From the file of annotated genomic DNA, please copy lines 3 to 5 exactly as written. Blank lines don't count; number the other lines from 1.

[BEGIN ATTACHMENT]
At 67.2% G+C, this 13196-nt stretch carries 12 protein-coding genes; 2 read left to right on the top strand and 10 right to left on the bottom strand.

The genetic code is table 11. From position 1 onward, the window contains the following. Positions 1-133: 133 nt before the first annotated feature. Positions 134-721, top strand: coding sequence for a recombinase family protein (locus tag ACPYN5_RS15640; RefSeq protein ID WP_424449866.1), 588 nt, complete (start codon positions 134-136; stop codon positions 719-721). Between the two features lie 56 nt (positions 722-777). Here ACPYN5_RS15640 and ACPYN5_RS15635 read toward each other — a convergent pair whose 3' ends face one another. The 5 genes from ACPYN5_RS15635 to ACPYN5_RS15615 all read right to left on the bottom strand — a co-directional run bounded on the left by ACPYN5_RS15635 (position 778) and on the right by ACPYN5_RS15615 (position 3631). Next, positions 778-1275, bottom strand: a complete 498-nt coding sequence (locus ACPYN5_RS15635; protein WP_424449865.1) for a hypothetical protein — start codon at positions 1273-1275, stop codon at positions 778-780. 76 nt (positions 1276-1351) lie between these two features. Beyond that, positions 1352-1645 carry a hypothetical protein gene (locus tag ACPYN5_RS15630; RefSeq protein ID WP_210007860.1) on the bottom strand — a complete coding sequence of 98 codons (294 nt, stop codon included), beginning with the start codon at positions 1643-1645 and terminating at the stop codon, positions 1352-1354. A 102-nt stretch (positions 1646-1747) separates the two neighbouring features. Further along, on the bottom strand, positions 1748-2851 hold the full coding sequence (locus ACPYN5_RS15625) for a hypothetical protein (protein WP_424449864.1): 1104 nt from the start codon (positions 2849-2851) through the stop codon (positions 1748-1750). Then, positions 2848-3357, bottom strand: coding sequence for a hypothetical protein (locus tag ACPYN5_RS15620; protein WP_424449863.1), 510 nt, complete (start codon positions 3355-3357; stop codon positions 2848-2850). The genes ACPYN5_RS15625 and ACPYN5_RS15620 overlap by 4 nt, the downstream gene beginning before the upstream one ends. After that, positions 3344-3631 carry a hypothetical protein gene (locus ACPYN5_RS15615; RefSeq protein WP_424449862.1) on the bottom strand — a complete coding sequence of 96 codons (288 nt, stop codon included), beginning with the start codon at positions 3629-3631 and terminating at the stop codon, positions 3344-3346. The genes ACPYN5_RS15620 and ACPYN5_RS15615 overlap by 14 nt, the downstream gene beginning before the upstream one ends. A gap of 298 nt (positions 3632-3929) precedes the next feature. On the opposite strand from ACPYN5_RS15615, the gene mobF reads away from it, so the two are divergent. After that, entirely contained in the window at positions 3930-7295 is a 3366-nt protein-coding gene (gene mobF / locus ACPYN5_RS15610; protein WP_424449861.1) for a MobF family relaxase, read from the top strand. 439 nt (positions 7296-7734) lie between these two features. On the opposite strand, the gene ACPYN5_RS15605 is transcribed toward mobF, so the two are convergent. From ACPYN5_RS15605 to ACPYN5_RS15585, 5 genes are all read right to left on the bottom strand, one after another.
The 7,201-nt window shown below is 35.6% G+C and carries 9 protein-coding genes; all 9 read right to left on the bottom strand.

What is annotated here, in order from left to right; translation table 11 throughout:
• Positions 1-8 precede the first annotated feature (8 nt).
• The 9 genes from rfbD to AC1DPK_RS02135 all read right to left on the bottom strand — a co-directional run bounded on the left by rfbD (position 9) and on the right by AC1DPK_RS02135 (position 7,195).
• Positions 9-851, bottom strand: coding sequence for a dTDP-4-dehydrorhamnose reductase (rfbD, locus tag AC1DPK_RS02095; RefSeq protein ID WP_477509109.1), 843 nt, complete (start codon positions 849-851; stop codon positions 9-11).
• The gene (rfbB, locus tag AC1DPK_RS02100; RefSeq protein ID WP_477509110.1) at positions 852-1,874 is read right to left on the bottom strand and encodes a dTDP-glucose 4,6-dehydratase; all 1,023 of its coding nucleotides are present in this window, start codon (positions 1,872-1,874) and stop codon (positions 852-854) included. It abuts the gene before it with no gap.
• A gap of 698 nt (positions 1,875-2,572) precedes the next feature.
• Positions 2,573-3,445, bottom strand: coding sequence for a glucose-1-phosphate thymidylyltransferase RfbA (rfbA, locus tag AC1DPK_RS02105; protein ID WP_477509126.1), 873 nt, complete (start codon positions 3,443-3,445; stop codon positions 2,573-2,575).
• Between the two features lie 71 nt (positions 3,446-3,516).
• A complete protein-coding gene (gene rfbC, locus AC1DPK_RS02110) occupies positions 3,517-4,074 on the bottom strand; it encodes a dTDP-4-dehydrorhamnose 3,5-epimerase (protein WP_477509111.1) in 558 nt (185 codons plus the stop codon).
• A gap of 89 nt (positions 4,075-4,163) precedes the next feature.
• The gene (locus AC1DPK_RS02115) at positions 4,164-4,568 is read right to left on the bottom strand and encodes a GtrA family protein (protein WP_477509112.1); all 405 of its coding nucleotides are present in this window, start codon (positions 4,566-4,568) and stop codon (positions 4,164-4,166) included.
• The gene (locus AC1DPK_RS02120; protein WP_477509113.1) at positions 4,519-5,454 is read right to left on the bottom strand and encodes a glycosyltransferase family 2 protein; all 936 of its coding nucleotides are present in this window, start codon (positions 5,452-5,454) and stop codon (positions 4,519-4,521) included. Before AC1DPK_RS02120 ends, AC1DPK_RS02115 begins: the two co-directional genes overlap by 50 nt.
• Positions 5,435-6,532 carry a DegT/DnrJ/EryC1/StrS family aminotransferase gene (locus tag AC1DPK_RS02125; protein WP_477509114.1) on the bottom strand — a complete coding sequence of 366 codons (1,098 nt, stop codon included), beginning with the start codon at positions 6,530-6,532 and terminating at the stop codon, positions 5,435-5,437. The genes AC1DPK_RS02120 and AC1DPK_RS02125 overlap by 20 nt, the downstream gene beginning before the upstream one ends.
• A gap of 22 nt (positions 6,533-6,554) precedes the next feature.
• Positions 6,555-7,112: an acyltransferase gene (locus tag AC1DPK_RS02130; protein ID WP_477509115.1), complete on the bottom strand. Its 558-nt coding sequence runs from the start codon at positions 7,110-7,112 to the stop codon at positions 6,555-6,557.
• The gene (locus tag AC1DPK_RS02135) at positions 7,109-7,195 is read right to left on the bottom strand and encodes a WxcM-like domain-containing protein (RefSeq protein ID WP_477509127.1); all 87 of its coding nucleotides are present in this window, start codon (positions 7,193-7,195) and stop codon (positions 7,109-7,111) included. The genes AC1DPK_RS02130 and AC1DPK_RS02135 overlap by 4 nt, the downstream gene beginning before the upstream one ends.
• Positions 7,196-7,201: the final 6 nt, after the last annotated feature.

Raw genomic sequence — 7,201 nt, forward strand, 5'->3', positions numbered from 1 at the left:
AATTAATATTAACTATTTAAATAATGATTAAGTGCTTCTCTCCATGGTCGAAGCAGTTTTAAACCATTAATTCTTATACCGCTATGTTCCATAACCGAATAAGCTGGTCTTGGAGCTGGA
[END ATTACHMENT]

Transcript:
The 7,201-nt window shown below is 35.6% G+C and carries 9 protein-coding genes; all 9 read right to left on the bottom strand.

What is annotated here, in order from left to right; translation table 11 throughout:
• Positions 1-8 precede the first annotated feature (8 nt).